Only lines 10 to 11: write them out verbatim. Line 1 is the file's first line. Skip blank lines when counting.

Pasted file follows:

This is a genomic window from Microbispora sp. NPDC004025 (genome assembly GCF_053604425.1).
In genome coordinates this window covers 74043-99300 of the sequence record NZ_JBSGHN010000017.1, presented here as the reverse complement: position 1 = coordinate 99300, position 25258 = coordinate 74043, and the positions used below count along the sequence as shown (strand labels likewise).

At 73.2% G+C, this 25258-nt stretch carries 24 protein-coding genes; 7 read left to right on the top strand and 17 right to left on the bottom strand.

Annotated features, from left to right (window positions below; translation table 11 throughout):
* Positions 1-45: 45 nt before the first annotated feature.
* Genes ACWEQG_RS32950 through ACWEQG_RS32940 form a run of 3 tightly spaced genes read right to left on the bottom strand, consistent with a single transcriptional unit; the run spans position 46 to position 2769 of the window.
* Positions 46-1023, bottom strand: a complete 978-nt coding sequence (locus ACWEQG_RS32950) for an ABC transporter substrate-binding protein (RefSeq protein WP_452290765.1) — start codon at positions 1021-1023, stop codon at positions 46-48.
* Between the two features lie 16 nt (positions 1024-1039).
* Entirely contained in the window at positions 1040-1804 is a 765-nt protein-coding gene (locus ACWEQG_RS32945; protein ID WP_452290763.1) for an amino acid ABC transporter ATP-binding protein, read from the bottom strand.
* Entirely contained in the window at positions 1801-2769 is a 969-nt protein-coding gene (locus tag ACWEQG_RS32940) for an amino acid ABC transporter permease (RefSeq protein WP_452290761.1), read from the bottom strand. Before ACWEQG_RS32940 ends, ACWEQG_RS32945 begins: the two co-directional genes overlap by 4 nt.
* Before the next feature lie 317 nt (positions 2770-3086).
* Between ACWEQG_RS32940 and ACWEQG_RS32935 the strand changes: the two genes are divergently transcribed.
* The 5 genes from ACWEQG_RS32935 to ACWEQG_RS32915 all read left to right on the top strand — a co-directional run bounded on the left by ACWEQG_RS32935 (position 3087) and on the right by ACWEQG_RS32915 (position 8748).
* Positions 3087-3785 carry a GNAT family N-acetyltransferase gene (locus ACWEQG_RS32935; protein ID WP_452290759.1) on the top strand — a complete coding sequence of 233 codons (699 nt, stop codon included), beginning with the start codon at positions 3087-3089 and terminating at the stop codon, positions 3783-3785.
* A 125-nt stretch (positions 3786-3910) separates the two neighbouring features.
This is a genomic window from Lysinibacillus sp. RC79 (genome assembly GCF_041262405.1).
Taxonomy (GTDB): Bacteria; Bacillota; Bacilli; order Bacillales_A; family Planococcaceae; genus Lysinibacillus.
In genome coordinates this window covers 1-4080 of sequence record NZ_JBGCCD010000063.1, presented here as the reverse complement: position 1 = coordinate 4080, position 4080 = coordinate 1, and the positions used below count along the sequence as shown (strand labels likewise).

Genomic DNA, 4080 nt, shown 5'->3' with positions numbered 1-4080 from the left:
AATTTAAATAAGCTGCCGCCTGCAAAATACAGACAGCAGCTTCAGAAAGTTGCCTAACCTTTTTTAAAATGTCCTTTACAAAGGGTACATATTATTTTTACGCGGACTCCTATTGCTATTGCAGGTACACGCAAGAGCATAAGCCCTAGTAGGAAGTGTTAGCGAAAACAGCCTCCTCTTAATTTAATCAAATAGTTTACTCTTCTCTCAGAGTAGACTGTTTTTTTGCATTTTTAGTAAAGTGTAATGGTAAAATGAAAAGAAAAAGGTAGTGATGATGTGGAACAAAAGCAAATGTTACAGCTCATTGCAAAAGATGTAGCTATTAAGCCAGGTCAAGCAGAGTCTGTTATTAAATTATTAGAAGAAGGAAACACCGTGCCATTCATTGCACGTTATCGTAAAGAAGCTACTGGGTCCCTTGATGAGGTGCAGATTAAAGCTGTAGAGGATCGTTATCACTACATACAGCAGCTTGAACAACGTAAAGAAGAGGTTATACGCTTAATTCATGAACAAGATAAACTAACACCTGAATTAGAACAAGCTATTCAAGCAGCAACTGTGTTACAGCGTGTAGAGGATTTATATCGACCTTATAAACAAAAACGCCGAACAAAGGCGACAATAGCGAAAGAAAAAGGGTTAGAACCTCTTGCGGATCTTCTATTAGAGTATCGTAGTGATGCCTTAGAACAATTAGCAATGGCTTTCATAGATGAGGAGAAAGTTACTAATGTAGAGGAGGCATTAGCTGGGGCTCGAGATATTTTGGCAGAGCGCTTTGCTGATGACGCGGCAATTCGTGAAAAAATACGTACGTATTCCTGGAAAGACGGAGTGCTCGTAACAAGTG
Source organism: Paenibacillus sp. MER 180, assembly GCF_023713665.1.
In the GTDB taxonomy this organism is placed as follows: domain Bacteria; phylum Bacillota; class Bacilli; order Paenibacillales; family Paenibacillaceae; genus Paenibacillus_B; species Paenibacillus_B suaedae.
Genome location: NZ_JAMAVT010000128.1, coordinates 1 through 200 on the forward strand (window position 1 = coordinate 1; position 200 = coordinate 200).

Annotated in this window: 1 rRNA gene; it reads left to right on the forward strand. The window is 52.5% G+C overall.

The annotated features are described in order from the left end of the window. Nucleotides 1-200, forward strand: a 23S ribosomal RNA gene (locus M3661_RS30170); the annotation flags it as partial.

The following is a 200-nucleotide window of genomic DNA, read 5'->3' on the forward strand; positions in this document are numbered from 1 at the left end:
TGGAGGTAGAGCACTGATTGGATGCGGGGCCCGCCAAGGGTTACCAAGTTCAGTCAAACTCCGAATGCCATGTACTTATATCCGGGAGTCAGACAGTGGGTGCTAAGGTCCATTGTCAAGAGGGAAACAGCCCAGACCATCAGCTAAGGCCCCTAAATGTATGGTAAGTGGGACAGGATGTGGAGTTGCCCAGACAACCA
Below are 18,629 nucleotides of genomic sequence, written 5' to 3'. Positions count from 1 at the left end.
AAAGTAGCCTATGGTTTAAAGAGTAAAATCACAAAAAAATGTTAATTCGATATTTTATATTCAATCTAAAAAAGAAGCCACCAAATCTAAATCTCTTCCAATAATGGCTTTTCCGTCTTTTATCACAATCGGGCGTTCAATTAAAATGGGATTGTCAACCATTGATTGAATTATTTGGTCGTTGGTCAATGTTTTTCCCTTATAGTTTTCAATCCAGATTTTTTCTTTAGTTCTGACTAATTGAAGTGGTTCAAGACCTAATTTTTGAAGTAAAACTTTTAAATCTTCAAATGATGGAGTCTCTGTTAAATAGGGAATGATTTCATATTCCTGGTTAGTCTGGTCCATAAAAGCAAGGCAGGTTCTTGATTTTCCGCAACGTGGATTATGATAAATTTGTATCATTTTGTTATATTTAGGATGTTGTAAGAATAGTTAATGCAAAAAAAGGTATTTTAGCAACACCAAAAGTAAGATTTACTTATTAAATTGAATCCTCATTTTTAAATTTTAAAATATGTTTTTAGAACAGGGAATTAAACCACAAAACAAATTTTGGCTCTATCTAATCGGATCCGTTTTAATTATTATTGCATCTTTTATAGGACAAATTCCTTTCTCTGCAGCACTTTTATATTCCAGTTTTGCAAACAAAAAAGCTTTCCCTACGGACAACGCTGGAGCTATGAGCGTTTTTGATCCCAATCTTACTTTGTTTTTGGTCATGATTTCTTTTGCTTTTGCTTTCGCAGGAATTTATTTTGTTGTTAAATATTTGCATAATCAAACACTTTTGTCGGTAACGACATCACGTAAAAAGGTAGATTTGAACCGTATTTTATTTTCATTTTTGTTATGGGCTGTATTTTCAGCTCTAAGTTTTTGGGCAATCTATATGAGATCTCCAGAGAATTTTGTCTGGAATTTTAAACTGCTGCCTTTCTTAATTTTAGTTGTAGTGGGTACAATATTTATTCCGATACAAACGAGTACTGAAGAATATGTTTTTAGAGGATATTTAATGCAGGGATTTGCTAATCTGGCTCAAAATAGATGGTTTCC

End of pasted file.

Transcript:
* Entirely contained in the window at positions 1801-2769 is a 969-nt protein-coding gene (locus tag ACWEQG_RS32940) for an amino acid ABC transporter permease (RefSeq protein WP_452290761.1), read from the bottom strand. Before ACWEQG_RS32940 ends, ACWEQG_RS32945 begins: the two co-directional genes overlap by 4 nt.
* Before the next feature lie 317 nt (positions 2770-3086).